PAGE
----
July Fourth weekend sets records in resortsLewes Chamber: People say it was the perfect storm
Area businesses are reporting July Fourth weekend brought record sales.
"Friday was the best day we ever had," said Nick Caggiano Sr., owner of Nicola Pizza, who found sales particularly noteworthy because this year's prices are the same as last year's.
Caggiano said his restaurant sales are contingent on the weather; mid-80s brings out the pizza crowd, he said.
Other resort businesses also reported strong sales.
“Everyone was eager to get out after the rain,” said Michael Ludden, general manager of the Atlantic Sands Hotel and Conference Center in Rehoboth Beach.
The hotel was booked and two restaurants connected to it – the Atlantic Boardwalk Grill and Sand Crab Beach Bar – had the best days ever, he said. Both restaurants are newly opened, but Ludden said, they performed better than their predecessors.
Grotto Pizza in Bethany Beach had a record-setting weekend, 18 percent above past years, said Vice President Jeff Gosnear. The Ocean City store also set a record; sales in Rehoboth were extremely strong, he said.
Any time July Fourth falls on a weekend, it translates to strong sales for Grotto, he said.
“We were completely full in all of our restaurants,” Gosnear said. “We're all tired, but it's a happy tired.”
At Chip Hearn's Ice Cream Store on Rehoboth Avenue, he said, Saturday's sales were the best ever.
“It was spectacular,” he said. “Customers were happy, happy, happy.”
Hearn said there was great communication by city officials, who let tourists know what was going on. No one wondered whether fireworks would go off after the rain because a cadre of officers on the street was telling everyone that events would continue as planned.
“The communication factor was outstanding,” he said.
Hearn said a monster crowd gathered near the bandstand as the fireworks neared; he credits Corey Groll, program director for the Rehoboth Beach Bandstand, for putting together a great set of songs.
“It was unbelievable,” Hearn said. “People were out in the street dancing.”
Earlier in the day at Browseabout Books, manager Susan McAnelly said the bookstore had tremendous sales.
“We do everything we can to bring people in and buy,” McAnelly said.
The store offered a story time for children in the morning followed by a book signing by Hoda Kotb, who helped drive foot traffic to the store, she said.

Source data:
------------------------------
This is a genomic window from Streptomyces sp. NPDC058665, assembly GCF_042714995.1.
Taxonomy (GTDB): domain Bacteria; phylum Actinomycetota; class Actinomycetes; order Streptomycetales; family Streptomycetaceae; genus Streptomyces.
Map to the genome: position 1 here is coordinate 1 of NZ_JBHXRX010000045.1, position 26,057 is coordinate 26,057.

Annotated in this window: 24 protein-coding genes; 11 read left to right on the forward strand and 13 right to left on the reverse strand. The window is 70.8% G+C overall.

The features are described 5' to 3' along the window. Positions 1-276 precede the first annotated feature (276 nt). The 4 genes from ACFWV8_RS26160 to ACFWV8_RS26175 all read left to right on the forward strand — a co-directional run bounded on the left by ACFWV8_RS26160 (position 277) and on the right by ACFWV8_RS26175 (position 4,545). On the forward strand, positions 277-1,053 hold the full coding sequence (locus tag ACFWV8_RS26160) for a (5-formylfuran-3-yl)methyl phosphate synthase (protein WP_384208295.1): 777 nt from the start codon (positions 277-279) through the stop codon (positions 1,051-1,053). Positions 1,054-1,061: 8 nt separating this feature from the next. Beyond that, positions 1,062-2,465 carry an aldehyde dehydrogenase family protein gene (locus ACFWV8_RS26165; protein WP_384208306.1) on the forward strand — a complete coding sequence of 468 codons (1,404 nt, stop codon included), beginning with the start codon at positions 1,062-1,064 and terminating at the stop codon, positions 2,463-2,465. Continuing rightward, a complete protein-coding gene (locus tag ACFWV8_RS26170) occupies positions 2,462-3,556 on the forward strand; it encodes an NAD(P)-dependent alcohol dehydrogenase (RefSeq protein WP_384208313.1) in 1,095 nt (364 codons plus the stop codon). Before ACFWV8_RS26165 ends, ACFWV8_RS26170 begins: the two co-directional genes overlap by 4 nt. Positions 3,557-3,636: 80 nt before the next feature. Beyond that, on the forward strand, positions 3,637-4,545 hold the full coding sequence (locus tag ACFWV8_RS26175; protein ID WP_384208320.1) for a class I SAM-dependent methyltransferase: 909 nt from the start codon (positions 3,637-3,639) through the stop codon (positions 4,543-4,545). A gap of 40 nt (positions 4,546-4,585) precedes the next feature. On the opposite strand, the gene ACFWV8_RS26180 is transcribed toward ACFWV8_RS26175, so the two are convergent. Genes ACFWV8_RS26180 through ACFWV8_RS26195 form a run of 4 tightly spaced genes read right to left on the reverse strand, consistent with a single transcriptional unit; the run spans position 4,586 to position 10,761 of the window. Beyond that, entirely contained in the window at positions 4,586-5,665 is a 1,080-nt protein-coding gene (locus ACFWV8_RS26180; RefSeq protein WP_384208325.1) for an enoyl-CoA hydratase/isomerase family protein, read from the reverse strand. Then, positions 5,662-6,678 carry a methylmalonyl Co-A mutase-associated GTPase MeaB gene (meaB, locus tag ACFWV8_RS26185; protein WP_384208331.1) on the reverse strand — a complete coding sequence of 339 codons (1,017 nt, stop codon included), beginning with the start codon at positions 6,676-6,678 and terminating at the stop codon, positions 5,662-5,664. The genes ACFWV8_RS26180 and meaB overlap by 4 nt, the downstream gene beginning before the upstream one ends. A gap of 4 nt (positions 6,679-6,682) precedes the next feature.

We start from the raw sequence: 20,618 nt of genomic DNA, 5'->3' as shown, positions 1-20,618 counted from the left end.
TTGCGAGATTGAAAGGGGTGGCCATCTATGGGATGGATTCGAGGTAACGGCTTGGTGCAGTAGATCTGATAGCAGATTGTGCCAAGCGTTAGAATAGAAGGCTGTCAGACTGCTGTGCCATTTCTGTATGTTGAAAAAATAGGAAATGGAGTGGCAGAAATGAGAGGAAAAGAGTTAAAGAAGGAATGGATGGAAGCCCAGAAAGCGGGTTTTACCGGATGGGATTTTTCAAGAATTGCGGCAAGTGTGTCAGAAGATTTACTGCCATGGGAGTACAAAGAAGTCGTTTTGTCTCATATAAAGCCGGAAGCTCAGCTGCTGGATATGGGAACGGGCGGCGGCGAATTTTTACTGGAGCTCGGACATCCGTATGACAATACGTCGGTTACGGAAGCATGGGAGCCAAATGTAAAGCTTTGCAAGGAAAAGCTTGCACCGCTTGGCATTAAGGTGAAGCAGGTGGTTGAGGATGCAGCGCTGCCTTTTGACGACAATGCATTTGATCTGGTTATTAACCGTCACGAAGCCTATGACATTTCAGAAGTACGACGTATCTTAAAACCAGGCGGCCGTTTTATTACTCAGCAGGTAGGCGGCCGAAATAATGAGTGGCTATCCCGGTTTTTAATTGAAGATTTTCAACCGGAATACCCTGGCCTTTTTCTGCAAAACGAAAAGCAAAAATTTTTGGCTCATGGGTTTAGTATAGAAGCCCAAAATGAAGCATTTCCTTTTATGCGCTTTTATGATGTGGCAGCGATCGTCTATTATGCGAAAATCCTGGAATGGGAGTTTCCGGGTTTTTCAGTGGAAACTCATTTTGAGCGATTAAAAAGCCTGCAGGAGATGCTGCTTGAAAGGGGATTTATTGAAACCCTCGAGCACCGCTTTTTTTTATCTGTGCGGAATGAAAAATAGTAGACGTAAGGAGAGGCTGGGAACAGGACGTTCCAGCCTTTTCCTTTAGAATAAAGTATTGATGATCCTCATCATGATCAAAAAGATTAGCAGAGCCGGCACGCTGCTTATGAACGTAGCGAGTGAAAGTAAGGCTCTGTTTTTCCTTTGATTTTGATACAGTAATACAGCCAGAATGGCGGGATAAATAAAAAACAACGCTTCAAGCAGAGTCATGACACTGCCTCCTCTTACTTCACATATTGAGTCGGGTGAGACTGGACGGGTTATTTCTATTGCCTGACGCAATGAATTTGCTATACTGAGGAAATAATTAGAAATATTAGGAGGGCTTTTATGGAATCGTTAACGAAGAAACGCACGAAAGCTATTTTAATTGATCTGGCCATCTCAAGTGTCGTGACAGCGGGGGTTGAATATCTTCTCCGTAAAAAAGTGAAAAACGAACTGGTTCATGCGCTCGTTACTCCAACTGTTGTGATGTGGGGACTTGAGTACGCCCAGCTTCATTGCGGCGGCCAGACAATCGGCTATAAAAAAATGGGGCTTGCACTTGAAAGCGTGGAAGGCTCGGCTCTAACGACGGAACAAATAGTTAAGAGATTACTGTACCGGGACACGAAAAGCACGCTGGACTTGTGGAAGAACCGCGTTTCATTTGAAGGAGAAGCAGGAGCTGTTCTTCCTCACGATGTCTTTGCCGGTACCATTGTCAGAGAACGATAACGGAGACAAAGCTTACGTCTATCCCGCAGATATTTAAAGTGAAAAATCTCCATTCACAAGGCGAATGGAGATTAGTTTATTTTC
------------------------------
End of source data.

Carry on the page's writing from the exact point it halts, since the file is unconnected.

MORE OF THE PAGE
In Lewes, chamber of commerce executive director Betsy Reamer said many of the businesses in her membership reported a record-breaking weekend.
"Generally, almost everybody I talked to said it was just phenomenal and record setting," she said.
As expected, all hotels were at or near full capacity the whole weekend. But the rain from Hurricane Arthur added a nice windfall for retail businesses, she said.
"I've heard people say it was the perfect storm," she said. "It was already going to be a record weekend, but then you add the rain to it. People were here, and when they can't go to the beach, they go shopping."
The parking lots of the Tanger Outlets and other Route 1 businesses were jammed Friday morning, as tourists used the dreary weather to take advantage of tax-free shopping.
The rain forced Lewes to cancel its annual boat parade in the canal and children's games on Second Street.
Mayor Ted Becker said the already-planned St. Peter's Art Show and the Historic Lewes Farmers Market played a major part in the decision to not reschedule the children's games for Saturday morning.
"There wasn't enough time in the narrow window we had to make the shift given the other things that were going on," he said.
He said the absence of the children's games may have been one of the contributing factors to the huge turnout for the Doo-Dah Parade. The impromptu parade through Lewes went on as planned, as Arthur moved out in the early afternoon.
With beautiful weather the next day, the Historic Lewes Farmers Market reported a record showing, as just board member Bonnie Osler reported a little more than 4,000 people stopped at the Lewes Historical Society complex to check out the week's offerings before setting about the rest of their day.
Fourth of July is always the biggest holiday of the year in Lewes, Reamer said, and the way this year's holiday set up just made it even bigger.
With bigger crowds comes more traffic. Route 1 southbound traffic July 5 was moving slowly from Cave Neck Road into the resort area.
"Traffic is one of the issues that we have to work through," Becker said. "Being where we're located, it's always going to be somewhat of an issue, but we have to do something to be better at managing the traffic."
At Cape Henlopen State Park, Park Administrator Pat Cooper said the number of visitors on Saturday, July 5, had to be close to record breaking, forcing officials to close the park several times during the day. A line of cars to get into the park remained until 4:30 p.m., he said.
“Friday was busy after the rain, but nothing like Saturday,” he said.
Down the road at Seashore State Park and Fenwick Island, Cooper said, the lots also were full.
“It took me two hours to get from Lewes to the inlet,” he said.
Even with the large numbers of people converging at the state parks, Cooper said, there were no major incidents.
“Usually when you get that many people there is something that happens,” he said.
Officers wrote some tickets, but it was nothing out of the ordinary, Cooper said.